THE DANGERS OF RADIOACTIVE TRITIUM: Canada’s Nuclear Energy Industry

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Radioactive Tritium:   CNSC Gives Industry A Licence to Pollute
 
April 11 2012 (10:00 am)         For Immediate Release
 
Ottawa – Fearing the Canadian Nuclear Safety Commission will again put the interests of the industry ahead of the health and safety of Canadians, four environmental organizations – the Canadian Coalition for Nuclear Responsibility, Sierra Club Canada, Concerned Citizens of Renfrew County, and Safe and Green Energy (Peterborough) – held a press conference today to draw attention to upcoming hearing on a re-licensing application by Shield Source Inc. (SSI) of Peterborough, Ontario, and the CNSC’s refusal to bring tritium standards up to date.
 
“Canadian allowable limits for tritium releases are far higher than the United States and Europe and appear to be set based on how much the industry is willing to invest rather than protecting human health,” said John Bennett, Executive Director, Sierra Club Canada.

Tritium is radioactive hydrogen. It is an unwanted and dangerous byproduct mass-produced in CANDU reactors. Large amounts are released to the environment each year. Government and industry have sought to reduce costs by marketing tritium for commercial purposes.
 
Shield Source Inc, a privately owned tritium light manufacturing facility next to the Peterborough airport, is seeking a 10-year renewal of its CNSC licence, despite the fact that it releases large amounts of tritium to the environment routinely.

“In Feb. 2010, an enormous tritium spill took place from this facility. In just a few minutes, 147 trillion becquerels of tritium went up the stack – comparable to the releases from some nuclear reactors in an entire year,” said Jeff Brackett of Safe and Green Energy (SAGE), a Peterborough group opposing the relicensing of the SSI facility.
 
“CNSC allows the licensee to withhold public notification on major tritium contamination findings for years, and CNSC staff trivializes the danger with ludicrously irrelevant comparisons,” said Ole Hendrickson of Concerned Citizens for Renfrew County/

CNSC recently allowed N.B. Power Corp. to refill the refurbished Point Lepreau reactor with tritium-contaminated heavy water. “This guarantees unnecessary worker exposures and environmental releases of tritium for decades to come,” said Dr. Gordon Edwards of the Canadian Coalition for Nuclear Responsibility.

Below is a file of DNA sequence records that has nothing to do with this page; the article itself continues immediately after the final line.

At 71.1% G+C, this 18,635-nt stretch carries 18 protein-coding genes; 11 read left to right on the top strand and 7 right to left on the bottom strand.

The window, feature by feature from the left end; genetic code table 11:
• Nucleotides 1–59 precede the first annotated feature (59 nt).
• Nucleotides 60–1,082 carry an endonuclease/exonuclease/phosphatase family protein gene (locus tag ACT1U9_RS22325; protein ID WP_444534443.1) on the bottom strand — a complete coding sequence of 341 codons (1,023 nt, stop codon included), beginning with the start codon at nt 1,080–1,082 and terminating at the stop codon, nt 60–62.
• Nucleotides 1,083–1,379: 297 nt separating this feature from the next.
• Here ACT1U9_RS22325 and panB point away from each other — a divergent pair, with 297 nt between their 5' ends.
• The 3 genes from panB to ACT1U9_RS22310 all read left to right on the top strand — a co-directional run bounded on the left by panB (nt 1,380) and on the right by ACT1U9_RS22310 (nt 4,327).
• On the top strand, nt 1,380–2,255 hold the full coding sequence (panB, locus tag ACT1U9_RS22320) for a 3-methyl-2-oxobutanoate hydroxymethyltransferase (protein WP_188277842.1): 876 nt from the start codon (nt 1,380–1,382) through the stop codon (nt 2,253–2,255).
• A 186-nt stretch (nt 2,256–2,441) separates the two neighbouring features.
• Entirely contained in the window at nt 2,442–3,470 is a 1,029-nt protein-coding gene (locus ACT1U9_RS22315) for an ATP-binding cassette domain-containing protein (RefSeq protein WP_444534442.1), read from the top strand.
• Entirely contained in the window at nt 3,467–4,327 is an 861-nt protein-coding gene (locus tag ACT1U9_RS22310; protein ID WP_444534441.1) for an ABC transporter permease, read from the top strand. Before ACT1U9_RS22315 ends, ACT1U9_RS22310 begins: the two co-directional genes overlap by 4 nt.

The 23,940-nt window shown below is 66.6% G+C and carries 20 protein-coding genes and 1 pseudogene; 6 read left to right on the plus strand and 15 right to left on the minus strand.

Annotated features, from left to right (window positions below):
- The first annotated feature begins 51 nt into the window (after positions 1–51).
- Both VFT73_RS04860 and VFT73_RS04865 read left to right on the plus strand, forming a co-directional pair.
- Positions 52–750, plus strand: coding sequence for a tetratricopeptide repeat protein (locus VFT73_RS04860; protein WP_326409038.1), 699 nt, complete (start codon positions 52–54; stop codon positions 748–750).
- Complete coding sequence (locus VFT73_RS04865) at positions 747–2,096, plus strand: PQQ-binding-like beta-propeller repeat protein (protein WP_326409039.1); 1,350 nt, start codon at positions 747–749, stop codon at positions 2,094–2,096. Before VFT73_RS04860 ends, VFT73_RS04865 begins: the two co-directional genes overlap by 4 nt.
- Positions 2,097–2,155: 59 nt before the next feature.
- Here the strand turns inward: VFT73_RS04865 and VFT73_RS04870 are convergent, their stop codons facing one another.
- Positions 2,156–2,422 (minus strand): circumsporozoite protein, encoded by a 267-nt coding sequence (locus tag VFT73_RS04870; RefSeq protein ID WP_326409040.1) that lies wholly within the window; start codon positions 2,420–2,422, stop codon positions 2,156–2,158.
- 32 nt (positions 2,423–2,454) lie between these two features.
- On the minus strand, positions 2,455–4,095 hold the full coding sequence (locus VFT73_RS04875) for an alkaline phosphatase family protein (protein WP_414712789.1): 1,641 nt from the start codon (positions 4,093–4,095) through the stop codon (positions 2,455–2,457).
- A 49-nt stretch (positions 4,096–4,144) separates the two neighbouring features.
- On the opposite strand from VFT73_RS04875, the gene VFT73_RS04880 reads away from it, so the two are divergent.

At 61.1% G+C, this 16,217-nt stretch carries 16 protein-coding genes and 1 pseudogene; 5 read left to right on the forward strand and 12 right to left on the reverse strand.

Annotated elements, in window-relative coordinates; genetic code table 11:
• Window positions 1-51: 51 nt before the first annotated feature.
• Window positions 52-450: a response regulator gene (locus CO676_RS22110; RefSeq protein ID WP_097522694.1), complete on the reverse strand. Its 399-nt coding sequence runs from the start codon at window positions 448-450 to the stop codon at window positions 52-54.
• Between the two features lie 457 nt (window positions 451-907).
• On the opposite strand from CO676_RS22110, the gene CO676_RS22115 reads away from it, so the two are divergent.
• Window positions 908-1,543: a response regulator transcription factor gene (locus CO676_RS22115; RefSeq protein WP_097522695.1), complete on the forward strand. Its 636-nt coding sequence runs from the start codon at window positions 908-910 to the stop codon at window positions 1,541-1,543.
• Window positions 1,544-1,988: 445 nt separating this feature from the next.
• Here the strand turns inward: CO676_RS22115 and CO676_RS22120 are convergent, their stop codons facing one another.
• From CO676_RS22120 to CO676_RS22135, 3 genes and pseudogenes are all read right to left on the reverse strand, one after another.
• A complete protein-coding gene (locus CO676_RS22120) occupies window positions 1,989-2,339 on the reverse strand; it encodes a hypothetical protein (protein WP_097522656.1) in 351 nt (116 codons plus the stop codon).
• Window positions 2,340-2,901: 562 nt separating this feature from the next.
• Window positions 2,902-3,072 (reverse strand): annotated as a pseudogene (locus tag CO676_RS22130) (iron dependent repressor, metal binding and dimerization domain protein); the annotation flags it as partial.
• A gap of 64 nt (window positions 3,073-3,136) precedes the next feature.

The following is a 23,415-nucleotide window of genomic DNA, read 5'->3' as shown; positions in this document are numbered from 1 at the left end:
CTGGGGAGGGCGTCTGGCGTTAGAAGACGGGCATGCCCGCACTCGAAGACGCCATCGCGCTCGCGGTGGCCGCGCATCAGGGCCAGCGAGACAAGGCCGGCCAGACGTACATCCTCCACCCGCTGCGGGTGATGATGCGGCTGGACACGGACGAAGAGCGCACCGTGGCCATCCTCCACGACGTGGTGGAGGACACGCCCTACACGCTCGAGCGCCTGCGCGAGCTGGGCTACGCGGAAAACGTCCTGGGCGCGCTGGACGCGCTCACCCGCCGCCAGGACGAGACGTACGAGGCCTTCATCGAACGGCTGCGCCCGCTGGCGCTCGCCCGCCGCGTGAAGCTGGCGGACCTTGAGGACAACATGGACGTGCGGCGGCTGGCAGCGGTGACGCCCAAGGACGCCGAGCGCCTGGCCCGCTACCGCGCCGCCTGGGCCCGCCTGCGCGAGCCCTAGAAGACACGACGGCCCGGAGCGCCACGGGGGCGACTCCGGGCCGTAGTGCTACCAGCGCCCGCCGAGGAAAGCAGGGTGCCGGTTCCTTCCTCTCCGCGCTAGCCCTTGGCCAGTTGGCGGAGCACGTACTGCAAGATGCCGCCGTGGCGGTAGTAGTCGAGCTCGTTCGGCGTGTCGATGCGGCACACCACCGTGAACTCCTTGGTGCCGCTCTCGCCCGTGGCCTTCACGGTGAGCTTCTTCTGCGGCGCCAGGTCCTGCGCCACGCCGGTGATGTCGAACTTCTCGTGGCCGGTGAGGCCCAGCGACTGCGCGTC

At Darlington, a Tritium Removal Facility was built to remove much of the tritium that builds up year by year in the heavy water inventory of Ontario’s reactors so as to reduce worker exposures and environmental releases. Now this hazardous material is being sold to SSI.

“For decades, the Canadian Nuclear Safety Commission (CNSC) has ignored scientific evidence that tritium is more dangerous to human health than originally thought,” said Dr. Edwards. “Tritium is at least two to fifteen times more hazardous than is allowed for in CNSC calculations – and the CNSC knows it. The agency has chosen to favor polluting industries by deliberately understating the hazard that tritium poses.”
 
The CNSC has refused to change Canadian regulations despite recommendations from two independent scientific advisory committees in Ontario: ACES (Advisory Committee on Environmental Standards) and ODWAC (Ontario Drinking Water Advisory Council). Both concluded that current permissible levels for tritium in drinking water are 350 times too high.
 
“The ALARA principle – the CNSC”s promise to keep radiation exposures ‘As Low As Reasonably Achievable’ – is evidently a hypocritical slogan,” said Mr. Bennett.
 
The four groups are convinced that CNSC is not protecting or educating the Canadian public as the law requires. The Government of Canada is being notified by the groups that CNSC’s behaviour is unacceptable and must be rectified. - 30 -

For further information or interviews:
 
John Bennett, Sierra Club of Canada, (613) 291 6888
Gordon Edwards, Canadian Coalition for Nuclear Responsibility, (514) 839 7214

Articles by: Global Research

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